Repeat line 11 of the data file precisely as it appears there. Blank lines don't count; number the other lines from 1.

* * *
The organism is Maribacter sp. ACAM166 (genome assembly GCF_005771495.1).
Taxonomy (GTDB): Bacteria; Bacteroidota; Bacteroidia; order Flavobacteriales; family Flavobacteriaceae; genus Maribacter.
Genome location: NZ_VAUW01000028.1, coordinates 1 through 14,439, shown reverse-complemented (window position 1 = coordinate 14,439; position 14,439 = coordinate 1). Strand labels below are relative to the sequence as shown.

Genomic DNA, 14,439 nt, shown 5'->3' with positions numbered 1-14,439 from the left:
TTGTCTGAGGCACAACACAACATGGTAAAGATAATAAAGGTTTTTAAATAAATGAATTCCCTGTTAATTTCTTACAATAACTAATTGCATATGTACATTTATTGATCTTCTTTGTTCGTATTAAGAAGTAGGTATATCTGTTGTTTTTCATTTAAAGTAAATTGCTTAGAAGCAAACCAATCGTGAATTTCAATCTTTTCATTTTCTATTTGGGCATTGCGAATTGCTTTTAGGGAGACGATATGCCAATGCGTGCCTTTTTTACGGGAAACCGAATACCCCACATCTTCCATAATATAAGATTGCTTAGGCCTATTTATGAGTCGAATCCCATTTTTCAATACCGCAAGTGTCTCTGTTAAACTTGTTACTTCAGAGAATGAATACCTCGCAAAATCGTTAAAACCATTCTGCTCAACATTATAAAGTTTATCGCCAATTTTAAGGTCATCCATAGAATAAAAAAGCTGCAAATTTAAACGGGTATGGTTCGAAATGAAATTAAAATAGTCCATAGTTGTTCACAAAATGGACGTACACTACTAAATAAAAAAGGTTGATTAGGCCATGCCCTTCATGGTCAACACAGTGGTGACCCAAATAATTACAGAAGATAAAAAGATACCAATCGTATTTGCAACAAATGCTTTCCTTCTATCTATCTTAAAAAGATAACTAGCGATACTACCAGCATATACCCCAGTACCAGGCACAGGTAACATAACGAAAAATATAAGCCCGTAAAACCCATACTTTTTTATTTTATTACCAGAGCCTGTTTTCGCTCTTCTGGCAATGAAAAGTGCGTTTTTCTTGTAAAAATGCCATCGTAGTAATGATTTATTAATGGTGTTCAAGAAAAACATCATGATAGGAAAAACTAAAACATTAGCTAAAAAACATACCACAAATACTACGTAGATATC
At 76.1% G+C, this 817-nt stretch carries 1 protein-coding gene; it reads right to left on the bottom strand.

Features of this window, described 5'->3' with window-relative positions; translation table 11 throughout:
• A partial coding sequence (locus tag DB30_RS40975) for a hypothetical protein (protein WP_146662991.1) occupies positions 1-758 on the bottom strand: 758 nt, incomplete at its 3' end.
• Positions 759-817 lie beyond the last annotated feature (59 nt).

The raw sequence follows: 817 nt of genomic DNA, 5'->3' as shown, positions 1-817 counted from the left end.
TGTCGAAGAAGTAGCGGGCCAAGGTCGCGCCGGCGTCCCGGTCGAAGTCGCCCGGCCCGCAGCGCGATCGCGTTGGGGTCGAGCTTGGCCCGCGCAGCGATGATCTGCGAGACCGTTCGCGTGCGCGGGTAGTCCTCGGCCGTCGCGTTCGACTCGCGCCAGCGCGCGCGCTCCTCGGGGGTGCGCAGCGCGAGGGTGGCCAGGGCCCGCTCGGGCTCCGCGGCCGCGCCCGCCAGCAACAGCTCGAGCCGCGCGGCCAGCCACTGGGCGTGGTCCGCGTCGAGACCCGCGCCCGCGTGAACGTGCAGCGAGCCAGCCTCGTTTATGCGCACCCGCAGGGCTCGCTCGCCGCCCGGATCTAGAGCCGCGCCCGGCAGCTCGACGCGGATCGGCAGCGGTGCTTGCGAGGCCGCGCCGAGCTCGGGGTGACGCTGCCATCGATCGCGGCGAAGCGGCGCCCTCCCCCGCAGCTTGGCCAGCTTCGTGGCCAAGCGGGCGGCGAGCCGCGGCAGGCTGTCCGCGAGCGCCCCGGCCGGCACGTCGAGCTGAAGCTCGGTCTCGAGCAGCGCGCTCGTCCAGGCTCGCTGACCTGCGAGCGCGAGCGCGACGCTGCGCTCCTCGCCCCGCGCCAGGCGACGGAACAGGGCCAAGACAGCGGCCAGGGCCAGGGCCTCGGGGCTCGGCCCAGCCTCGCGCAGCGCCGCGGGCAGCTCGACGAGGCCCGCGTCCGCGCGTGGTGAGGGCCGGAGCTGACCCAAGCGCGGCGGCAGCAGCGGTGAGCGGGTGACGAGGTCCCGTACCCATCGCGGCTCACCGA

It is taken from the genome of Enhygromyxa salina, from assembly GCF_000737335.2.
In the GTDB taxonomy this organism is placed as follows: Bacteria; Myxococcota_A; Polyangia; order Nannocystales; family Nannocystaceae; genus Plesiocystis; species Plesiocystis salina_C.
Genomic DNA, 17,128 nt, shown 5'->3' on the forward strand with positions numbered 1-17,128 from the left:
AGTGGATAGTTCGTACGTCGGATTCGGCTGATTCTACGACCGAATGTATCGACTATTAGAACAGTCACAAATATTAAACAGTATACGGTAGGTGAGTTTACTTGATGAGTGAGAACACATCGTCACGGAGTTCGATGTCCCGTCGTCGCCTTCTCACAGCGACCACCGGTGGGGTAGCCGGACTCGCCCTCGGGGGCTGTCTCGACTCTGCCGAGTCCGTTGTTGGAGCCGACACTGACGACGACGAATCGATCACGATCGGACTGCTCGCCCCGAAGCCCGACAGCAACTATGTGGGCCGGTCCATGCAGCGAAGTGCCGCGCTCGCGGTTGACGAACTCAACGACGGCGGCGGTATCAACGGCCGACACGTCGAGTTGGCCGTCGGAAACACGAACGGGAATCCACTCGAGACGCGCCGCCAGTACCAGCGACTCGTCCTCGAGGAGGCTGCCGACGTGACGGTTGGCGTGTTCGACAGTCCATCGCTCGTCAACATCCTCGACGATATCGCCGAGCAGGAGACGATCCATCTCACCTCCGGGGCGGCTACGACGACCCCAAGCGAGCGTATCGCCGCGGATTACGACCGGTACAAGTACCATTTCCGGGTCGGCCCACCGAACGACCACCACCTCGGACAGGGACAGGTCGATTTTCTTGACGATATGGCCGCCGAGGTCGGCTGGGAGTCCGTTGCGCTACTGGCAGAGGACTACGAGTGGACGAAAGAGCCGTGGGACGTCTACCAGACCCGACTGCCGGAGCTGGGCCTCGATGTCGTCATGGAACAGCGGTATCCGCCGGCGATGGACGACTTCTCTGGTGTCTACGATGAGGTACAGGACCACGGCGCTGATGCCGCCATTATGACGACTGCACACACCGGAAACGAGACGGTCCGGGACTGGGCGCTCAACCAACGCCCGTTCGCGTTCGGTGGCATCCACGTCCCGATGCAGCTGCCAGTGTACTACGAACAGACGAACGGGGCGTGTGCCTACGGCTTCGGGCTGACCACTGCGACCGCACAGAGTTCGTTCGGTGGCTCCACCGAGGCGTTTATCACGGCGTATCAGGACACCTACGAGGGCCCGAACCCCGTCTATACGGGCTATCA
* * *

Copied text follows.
TGTCGAAGAAGTAGCGGGCCAAGGTCGCGCCGGCGTCCCGGTCGAAGTCGCCCGGCCCGCAGCGCGATCGCGTTGGGGTCGAGCTTGGCCCGCGCAGCGATGATCTGCGAGACCGTTCGCGTGCGCGGGTAGTCCTCGGCCGTCGCGTTCGACTCGCGCCAGCGCGCGCGCTCCTCGGGGGTGCGCAGCGCGAGGGTGGCCAGGGCCCGCTCGGGCTCCGCGGCCGCGCCCGCCAGCAACAGCTCGAGCCGCGCGGCCAGCCACTGGGCGTGGTCCGCGTCGAGACCCGCGCCCGCGTGAACGTGCAGCGAGCCAGCCTCGTTTATGCGCACCCGCAGGGCTCGCTCGCCGCCCGGATCTAGAGCCGCGCCCGGCAGCTCGACGCGGATCGGCAGCGGTGCTTGCGAGGCCGCGCCGAGCTCGGGGTGACGCTGCCATCGATCGCGGCGAAGCGGCGCCCTCCCCCGCAGCTTGGCCAGCTTCGTGGCCAAGCGGGCGGCGAGCCGCGGCAGGCTGTCCGCGAGCGCCCCGGCCGGCACGTCGAGCTGAAGCTCGGTCTCGAGCAGCGCGCTCGTCCAGGCTCGCTGACCTGCGAGCGCGAGCGCGACGCTGCGCTCCTCGCCCCGCGCCAGGCGACGGAACAGGGCCAAGACAGCGGCCAGGGCCAGGGCCTCGGGGCTCGGCCCAGCCTCGCGCAGCGCCGCGGGCAGCTCGACGAGGCCCGCGTCCGCGCGTGGTGAGGGCCGGAGCTGACCCAAGCGCGGCGGCAGCAGCGGTGAGCGGGTGACGAGGTCCCGTACCCATCGCGGCTCACCGA